Erin Kershaw, MD

  • Chief of the Division of Endocrinology and Metabolism
  • Endowed Chair of Obesity and Diabetes Research
  • Associate Professor, Medicine

Education & Training

  • Medical School – Weill Cornell Medical College – MD
  • Internship – New York Presbyterian Hospital – Internal Medicine
  • Residency – New York Presbyterian Hospital – Internal Medicine
  • Fellowship – Beth Israel Deaconess Medical Center & Joslin Diabetes Center - Endocrinology

Research Grants

NIH Grants:  R01, R03, K08

Research Summary

Dr. Kershaw has broad experience in the field of endocrinology and metabolism including over 25 years of experience specifically devoted to clinical and scientific efforts to understand obesity, diabetes, and their complications. Clinically, her academic expertise focuses on cardiometabolic diseases with an emphasis on lipid and adipose tissue disorders (disorders of fat). She is board certified in

  • Endocrinology, Diabetes, and Metabolism
  • Obesity Medicine
  • Clinical Lipidology.

Dr. Kershaw’s translational research program complements her clinical expertise by focusing on the mechanisms by which lipids (fat) influence normal metabolism and disease. Her early work contributed to the identification and characterization the Adipose Triglyceride Lipase (ATGL), the rate-limiting enzyme mediating the breakdown of fat (lipolysis). This discovery completely transformed the field’s understanding of intracellular lipid metabolism and its contribution to normal physiology and disease. Another major focus of Dr. Kershaw’s laboratory is to identify and characterize novel proteins and pathways that contribute to obesity and metabolic disease. These efforts fall into two main areas:

  • characterizing novel adipocyte-secreted factors (adipokines) and their relationship to metabolic disease in humans 
  • characterizing novel genes/loci linked to obesity and metabolic disease in humans.

Her laboratory uses a combination of molecular, cellular, physiological, and translational approaches. The ultimate goal is to develop more effective strategies for prevention and treatment of obesity and associated metabolic disorders. Dr. Kershaw has successfully competed for research funding from several sources including the Howard Hughes Medical Institute, the American Diabetes Association, and the National Institutes of Health. She has contributed to the scientific and academic development of several trainees ranging from undergraduate students to T32/K-level trainees, many of whom have subsequently secured independent tenure-track research positions, academic positions, and/or positions in pharmaceutical companies. She has also held several research training leadership positions including serving as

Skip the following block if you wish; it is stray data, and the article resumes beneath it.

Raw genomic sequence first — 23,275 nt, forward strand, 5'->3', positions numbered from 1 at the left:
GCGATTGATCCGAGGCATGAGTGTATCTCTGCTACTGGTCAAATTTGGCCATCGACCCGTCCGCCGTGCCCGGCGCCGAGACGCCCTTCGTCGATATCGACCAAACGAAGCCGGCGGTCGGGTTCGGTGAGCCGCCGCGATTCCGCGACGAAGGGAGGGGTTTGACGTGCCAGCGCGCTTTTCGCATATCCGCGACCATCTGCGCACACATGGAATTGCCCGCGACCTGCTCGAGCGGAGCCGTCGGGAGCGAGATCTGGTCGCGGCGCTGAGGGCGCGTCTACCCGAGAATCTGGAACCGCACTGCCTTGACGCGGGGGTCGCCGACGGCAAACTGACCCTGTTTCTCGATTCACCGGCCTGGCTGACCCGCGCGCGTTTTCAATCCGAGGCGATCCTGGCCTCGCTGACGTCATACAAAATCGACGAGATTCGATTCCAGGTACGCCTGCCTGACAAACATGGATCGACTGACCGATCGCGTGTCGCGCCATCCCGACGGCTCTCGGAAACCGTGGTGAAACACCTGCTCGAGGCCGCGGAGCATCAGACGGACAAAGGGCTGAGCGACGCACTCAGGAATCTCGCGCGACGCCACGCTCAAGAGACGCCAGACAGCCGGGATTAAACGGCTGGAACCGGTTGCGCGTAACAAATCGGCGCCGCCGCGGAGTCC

• Associate Program Director for Research for the Clinical Endocrinology Fellowship Program
  • a member of the Training and Oversight Committee for the T32 Research Training Program in Endocrinology
  • a member of the steering committee for the Physician Scientist Training Program (PSTP) at the University of Pittsburgh. Here educational mission is to train the next generation of physicians and scientists in the field of metabolism.

Representative Publications

  1. Kershaw EE, Hamm JK, Verhagen LAW, Peroni O, Katic M, Flier JS. Adipose triglyceride lipase: function, regulation by insulin, and comparison with adiponutrin. Diabetes. 2006Jan; 55(1):148-57. PMID: 16380488. [PMCID: PMC2819178].
  2. Haemmerle G, Moustafa T, Woelkart G, Kotzbeck P, Büttner S, Schmidt A, van de Weijer T, Hesselink M, Kienesberger P, Zierler K, Schreiber R, Eichmann T, Kolb D, Schweiger M, Kumari M, Eder S, Schoiswohl G, Wonsiriroj N, Jäger D, Pollak N, Preiss-Landl K, Kolbe T, Rülicke T, Pieske B, Trauner M, Lass A, Zimmermann R, Hoefler G, Cinti S, Kershaw EE, Schrauwen P, Madeo F, Mayer B, and Zechner R. ATGL-mediated fat catabolism regulates cardiac mitochondrial function via PPARα and PGC-1α. Nat Med. 2011 Aug 21; 17(9):1076-85. doi: 10.1038/nm.2439. PMID: 21857651. [PMCID: PMC3244833].
  3. Sitnick MT*, Basantani MK*, Cai L*, Schoiswohl G, Yazbeck CF, Distefano G, Ritov V, Delany JP, Schreiber R, Stolz DB, Gardner NP, Kienesberger PC, Pulinilkunnil T, Zechner R, Goodpaster BH, Coen P, and Kershaw EE. Skeletal muscle triacylglycerol hydrolysis does not influence metabolic complications of obesity. Diabetes. 2013 Oct; 62(10):3350-61. doi: 10.2337/db13-0500. Epub 2013 Jul 8. PMID: 23825334. [PMCID: PMC3781480]. *Authors contributed equally to this work. Note: Cover
  4. Dube JJ, Sitnick MT, Schoiswohl G, Wills R, Basantani BK, Cai L, and Kershaw EE. Adipose triglyceride lipase (ATGL) deletion from adipocytes, but not skeletal myocytes, impairs acute exercise performance in mice. Am J Physiol Endocrinol Metab. 2015 May 15; 308(10): E879-90. doi: 10.1152/ajpendo.00530.2014. Epub 2015 Mar 17. PMID: 25783895. [PMCID: PMC4436997].
  5. Schoiswohl G, Stefanovic-Racic M, Menke MN, Wills RC, Surlow BA, Basantani MK, Sitnick MT, Cai L, Yazbeck CF, Stolz DB, Pulinilkunnil T, O’Doherty RM, Kershaw EE. Impact of reduced adipocyte lipolysis on obesity-associated inflammation and insulin resistance in male mice. Endocrinology. 2015 Oct; 156(10):3610-24. doi: 10.1210/en.2015-1322. Epub 2015 Jul 21. PMID: 26196542. [PMCID: PMC4588821].
  6. Minster RL, Hawley NL, Su CT, Sun G, Kershaw EE, Chen H, Buhule OD, Lin J, Reupena MS, Viali S, Naseri T, Urban Z, Deka R, Weeks DE, McGarvey ST. A thrifty variant in CREBRF strongly influences body mass index in Samoans. Nat Genet. 2016 Sep; 48(9):1049-54. doi: 10.1038/ng.3620. Epub 2016 Jul 25. PMID: 27455349. [PMCID: PMC5069069].